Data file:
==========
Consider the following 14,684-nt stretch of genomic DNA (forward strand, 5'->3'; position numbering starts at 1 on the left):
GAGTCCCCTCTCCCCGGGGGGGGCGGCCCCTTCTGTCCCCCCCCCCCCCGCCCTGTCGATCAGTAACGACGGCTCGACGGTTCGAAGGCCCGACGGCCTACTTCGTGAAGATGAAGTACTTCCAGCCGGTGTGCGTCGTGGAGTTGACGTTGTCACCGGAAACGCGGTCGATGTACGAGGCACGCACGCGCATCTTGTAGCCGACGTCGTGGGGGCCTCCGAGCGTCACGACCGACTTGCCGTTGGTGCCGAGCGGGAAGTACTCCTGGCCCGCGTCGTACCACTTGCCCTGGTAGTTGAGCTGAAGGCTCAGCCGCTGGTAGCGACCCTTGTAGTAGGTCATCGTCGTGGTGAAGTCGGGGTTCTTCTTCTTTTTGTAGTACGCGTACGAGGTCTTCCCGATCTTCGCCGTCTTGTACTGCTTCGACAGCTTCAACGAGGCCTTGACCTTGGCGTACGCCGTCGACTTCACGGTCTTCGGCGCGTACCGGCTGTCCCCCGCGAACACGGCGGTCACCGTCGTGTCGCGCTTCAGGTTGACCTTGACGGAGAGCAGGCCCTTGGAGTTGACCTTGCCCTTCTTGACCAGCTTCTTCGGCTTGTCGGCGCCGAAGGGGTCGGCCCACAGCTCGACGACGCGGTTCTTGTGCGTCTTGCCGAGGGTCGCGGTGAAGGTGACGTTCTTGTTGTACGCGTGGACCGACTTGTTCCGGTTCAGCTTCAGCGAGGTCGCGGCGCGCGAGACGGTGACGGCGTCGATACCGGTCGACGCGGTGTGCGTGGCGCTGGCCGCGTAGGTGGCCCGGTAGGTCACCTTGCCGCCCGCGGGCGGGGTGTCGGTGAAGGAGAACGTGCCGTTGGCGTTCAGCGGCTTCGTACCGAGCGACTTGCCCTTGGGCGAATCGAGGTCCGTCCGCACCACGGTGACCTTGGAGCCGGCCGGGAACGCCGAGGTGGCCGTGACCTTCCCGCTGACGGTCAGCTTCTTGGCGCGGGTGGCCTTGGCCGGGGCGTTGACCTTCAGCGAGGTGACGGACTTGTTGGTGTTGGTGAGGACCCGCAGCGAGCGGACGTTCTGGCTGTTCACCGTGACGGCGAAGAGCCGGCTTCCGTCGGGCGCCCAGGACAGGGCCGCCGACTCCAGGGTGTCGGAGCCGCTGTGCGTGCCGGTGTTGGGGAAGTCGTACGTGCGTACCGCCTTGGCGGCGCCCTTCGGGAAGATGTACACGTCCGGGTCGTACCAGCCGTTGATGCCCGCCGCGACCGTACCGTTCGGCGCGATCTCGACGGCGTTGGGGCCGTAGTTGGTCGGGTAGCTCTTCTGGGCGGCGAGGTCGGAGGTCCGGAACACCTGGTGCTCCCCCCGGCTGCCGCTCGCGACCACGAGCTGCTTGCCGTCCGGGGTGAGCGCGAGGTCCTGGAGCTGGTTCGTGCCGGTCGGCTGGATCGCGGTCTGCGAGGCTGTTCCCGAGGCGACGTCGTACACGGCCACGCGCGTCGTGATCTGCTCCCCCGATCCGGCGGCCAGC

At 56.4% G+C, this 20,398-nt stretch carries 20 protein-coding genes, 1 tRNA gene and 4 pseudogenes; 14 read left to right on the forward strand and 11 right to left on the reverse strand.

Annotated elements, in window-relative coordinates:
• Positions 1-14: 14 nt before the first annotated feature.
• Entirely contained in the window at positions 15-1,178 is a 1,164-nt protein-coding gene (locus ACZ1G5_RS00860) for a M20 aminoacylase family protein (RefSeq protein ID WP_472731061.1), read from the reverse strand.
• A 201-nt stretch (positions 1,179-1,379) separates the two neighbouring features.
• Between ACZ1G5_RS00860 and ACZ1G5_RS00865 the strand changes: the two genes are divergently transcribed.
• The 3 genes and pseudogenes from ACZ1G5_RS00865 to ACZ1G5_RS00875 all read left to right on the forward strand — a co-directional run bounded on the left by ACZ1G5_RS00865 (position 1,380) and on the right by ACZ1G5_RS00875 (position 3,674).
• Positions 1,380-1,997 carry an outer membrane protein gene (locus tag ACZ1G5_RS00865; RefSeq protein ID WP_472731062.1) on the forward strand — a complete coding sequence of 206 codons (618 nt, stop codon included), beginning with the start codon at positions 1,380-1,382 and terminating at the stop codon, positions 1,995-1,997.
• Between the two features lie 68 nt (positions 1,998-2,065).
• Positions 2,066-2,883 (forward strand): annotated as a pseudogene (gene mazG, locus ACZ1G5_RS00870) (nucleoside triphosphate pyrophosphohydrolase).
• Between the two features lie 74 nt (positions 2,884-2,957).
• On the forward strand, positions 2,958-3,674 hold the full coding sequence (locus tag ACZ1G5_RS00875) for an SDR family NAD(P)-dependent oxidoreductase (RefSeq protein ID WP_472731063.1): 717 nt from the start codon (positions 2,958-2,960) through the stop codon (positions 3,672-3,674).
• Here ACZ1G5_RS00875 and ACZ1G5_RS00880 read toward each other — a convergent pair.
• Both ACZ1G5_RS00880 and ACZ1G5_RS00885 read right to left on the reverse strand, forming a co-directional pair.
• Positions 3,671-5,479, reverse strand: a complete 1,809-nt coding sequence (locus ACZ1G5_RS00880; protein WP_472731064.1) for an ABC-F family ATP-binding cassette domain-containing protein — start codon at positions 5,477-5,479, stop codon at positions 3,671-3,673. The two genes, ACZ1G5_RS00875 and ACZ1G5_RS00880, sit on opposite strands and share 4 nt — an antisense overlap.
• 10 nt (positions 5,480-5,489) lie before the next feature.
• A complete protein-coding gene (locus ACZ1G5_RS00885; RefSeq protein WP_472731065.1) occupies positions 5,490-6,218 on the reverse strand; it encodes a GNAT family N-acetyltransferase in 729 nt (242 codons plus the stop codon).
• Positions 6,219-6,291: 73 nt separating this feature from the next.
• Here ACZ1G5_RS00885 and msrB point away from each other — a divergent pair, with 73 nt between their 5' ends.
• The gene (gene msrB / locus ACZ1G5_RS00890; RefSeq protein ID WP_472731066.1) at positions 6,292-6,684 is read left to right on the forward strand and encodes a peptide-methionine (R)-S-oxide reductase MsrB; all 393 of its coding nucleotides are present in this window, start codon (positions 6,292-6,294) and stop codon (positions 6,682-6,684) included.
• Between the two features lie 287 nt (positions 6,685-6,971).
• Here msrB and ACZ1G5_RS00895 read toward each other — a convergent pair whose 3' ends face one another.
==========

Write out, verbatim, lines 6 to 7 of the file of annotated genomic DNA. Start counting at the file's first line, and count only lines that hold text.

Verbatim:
• Entirely contained in the window at positions 15-1,178 is a 1,164-nt protein-coding gene (locus ACZ1G5_RS00860) for a M20 aminoacylase family protein (RefSeq protein ID WP_472731061.1), read from the reverse strand.
• A 201-nt stretch (positions 1,179-1,379) separates the two neighbouring features.